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English - Nouns - Proper, Common and Collective

Nouns - Proper, Common and Collective

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Nouns - Proper, Common and Collective Nouns

Understanding Nouns

NOUNS are defined as naming words. They are used to name people, places, animals and things. There are three main categories of nouns as follows;
  • Proper Nouns
  • Common Nouns
  • Collective Nouns

Proper Nouns

Proper Nouns are of specific names of people, things, animals or places. They always start with a capital letter and cannot form plurals.
Examples of proper Nouns include:
Mombasa, Otieno, Mwende, Maranda High School, Brazil, St. James Academy etc.

Common Nouns

Common Nouns refer to names used for classes or groups of or things. They do not start with a capital letter unless they are used at the beginning of a sentence. They form plurals in different ways.
Examples of common nouns and their plurals include:
man-men, girl-girls, book-books, sheep-sheep, school-schools, university-universities etc.

Collective Nouns

Collective Nouns are names for a collection of similar things.
Examples of collective nouns and their plurals include:
a bale of cotton, a code of conduct, a herd of cattle, a troupe dancers, a couple of years, an army of soldiers, a kit of tools, a galaxy of stars, a grove of tree, and a crate of soda among others.

Classification of Nouns

- Countable nouns: these can be counted individually as they have single entities (examples include chairs, teachers, boys, goats)
- Uncountable nouns: these cannot be counted and they exist in mass forms (examples include water, salt and milk)
- Concrete nouns: these are the ones that can be seen, touched or felt (examples include desks, tables, houses, pens among others)
- Abstract nouns: these are the ones that cannot be seen, touched or felt; they exist as feeling and emotions (they include love, happiness, joy, among others)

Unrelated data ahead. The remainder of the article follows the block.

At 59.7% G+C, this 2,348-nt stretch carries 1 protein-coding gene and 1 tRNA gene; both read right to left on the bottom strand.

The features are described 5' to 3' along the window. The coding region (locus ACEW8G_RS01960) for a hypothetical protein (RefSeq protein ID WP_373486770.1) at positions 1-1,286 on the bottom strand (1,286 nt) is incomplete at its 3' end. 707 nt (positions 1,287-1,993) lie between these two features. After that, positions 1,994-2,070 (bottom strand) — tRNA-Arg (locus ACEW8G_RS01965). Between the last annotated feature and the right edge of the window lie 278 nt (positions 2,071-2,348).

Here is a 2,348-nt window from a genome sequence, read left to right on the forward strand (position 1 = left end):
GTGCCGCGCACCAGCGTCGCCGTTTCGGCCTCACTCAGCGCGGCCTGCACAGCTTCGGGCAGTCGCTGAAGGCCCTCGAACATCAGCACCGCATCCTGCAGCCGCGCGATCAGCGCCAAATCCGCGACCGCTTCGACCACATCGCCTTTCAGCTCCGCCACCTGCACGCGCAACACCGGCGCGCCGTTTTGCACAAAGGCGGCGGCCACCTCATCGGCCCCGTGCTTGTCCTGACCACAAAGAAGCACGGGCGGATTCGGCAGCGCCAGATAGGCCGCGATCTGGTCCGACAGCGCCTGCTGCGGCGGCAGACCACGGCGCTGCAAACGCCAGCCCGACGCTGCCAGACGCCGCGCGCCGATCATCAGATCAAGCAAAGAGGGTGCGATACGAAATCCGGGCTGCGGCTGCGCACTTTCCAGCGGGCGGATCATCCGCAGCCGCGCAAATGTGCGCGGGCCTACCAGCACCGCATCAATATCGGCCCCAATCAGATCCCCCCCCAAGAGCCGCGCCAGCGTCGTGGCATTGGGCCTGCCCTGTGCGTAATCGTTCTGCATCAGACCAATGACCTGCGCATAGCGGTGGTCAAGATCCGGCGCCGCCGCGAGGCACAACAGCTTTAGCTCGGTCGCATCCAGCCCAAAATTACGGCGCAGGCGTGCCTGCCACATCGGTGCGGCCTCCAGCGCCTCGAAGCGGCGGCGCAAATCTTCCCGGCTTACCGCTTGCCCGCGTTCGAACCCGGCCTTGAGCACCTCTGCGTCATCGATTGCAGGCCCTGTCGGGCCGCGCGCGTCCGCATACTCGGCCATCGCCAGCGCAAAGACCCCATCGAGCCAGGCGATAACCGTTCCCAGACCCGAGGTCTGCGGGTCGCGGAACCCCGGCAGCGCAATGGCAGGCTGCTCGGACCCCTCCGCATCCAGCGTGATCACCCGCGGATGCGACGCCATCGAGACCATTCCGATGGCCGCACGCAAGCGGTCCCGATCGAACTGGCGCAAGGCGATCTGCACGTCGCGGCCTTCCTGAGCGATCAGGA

- Compound nouns: these are formed by joining two or more words, some use hyphens while other do not (examples; baby-boy, schoolgirl, son-in-law, among others)
- Group nouns: these are used to encompass a large number of things that belong to the same category. The following are some examples;
  • Furniture – chairs, tables, desks, sofas, cupboards among others
  • Relatives – cousins, aunts, uncles, brothers, sisters among others.
  • Cutlery – knife, spoon, forks etc.
  • Fruits – mangoes, pineapples, apples, bananas, etc.
  • Cereals – rice, beans, maize, millet, etc.

Plurals in Nouns

There are regular, irregular and zero plurals formed by nouns.
Regular plurals are formed by addition of ‘s’ or ‘es’ to the word (examples; boy-boys, shelf-shelves, county-counties, school-schools)
Irregular plurals are formed in different ways as hereby explained;
  • Adding ‘en’ after changing the vowel (examples; ox-oxen, woman-women, child-children)
  • Changing ‘f’ to ‘v’ and then adding ‘es’ (examples; wife-wives, hoof-hooves, among others)
  • Retaining the foreign plural of the word (examples; syllabus-syllabi, alumnus-alumni, formula-formulae)
Zero plurals remain the same in singular and in plural (furniture-furniture, bedding-bedding, sheep-sheep, andstationery-stationery)

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